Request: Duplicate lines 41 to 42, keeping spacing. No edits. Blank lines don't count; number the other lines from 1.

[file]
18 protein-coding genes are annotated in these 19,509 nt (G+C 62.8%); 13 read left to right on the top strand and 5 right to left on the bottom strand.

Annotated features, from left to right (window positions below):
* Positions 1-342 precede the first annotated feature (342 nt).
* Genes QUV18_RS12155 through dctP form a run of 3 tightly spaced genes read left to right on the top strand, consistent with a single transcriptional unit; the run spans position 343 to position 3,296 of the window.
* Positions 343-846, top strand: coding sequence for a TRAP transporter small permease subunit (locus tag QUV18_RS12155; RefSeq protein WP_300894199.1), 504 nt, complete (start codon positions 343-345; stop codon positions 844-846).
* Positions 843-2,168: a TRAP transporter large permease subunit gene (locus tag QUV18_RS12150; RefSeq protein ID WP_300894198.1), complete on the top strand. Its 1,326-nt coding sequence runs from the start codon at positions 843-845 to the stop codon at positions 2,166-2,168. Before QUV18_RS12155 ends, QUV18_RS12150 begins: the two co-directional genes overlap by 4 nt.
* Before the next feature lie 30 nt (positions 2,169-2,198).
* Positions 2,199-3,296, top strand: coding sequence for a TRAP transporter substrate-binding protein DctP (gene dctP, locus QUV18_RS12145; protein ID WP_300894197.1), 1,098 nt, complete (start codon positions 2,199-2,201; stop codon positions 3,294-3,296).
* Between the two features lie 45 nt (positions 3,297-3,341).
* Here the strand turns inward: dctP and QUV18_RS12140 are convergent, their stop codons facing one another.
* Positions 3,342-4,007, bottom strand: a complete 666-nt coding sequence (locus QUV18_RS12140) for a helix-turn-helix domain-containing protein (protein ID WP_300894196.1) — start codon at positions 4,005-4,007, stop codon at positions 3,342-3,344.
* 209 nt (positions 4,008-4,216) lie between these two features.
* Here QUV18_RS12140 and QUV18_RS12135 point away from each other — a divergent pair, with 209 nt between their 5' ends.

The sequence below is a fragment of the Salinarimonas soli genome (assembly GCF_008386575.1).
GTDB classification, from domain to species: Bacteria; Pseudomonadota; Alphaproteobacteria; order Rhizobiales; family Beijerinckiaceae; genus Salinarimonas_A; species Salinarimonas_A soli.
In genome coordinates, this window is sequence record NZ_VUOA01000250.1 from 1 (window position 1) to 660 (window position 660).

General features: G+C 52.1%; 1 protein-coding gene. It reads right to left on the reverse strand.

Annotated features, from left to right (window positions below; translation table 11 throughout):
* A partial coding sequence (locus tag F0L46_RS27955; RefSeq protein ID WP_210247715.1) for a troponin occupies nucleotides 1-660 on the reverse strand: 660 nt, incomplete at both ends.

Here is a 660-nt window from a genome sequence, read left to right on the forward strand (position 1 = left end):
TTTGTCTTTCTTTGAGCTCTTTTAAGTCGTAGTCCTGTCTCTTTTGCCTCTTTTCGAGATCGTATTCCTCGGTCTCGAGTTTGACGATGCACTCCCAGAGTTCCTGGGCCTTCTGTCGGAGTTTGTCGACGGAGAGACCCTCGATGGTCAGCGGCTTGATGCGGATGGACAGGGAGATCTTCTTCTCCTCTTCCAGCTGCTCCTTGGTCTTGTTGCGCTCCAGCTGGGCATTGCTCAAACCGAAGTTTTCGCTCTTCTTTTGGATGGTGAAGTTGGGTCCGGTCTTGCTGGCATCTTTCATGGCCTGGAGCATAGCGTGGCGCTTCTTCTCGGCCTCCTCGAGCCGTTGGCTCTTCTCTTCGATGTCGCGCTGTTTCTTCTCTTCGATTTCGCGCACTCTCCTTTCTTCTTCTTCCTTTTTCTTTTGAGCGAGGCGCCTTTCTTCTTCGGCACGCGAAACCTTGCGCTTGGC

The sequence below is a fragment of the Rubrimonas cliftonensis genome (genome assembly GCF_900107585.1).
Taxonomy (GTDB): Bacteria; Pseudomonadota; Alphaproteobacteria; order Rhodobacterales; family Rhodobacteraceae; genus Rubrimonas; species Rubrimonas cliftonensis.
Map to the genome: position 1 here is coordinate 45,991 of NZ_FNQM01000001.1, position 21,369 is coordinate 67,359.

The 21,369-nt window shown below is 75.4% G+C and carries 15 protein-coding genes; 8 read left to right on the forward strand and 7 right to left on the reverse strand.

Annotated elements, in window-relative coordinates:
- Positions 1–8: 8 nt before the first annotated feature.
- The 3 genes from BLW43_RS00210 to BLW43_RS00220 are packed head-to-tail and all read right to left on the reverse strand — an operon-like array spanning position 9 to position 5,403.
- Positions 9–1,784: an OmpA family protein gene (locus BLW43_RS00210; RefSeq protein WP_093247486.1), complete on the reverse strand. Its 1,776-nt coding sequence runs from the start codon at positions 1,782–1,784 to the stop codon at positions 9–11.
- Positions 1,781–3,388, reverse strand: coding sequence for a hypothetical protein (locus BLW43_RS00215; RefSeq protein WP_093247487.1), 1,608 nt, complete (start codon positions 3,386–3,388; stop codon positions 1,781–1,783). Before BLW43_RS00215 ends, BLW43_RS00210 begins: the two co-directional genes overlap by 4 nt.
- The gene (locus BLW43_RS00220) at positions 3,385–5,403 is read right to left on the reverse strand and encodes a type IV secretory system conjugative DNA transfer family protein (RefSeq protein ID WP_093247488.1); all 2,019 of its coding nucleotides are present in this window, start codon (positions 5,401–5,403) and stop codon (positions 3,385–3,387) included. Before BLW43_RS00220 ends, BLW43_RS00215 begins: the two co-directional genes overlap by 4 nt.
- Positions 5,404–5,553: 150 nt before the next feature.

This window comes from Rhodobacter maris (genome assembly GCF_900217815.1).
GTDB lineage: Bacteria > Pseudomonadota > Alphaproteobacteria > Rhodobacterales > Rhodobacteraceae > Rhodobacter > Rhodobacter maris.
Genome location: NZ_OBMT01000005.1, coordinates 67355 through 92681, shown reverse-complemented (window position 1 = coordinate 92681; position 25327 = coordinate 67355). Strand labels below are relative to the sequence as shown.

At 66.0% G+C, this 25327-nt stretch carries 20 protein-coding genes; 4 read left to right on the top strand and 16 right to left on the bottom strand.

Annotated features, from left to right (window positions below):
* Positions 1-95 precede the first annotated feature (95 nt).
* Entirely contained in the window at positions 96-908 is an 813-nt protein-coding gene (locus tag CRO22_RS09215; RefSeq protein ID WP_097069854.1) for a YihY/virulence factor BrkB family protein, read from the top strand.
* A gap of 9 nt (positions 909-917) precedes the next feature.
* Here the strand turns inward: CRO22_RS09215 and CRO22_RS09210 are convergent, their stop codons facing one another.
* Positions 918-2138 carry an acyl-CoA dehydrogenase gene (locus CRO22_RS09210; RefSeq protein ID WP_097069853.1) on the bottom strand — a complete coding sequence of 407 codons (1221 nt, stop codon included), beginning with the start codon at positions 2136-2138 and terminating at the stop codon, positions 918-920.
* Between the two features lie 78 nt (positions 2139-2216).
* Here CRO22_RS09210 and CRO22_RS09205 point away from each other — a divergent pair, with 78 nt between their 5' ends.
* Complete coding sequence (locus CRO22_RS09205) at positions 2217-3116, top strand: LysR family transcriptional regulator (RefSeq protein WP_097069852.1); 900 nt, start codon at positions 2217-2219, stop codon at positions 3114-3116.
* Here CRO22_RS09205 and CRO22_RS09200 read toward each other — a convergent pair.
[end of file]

* Here the strand turns inward: CRO22_RS09215 and CRO22_RS09210 are convergent, their stop codons facing one another.
* Positions 918-2138 carry an acyl-CoA dehydrogenase gene (locus CRO22_RS09210; RefSeq protein ID WP_097069853.1) on the bottom strand — a complete coding sequence of 407 codons (1221 nt, stop codon included), beginning with the start codon at positions 2136-2138 and terminating at the stop codon, positions 918-920.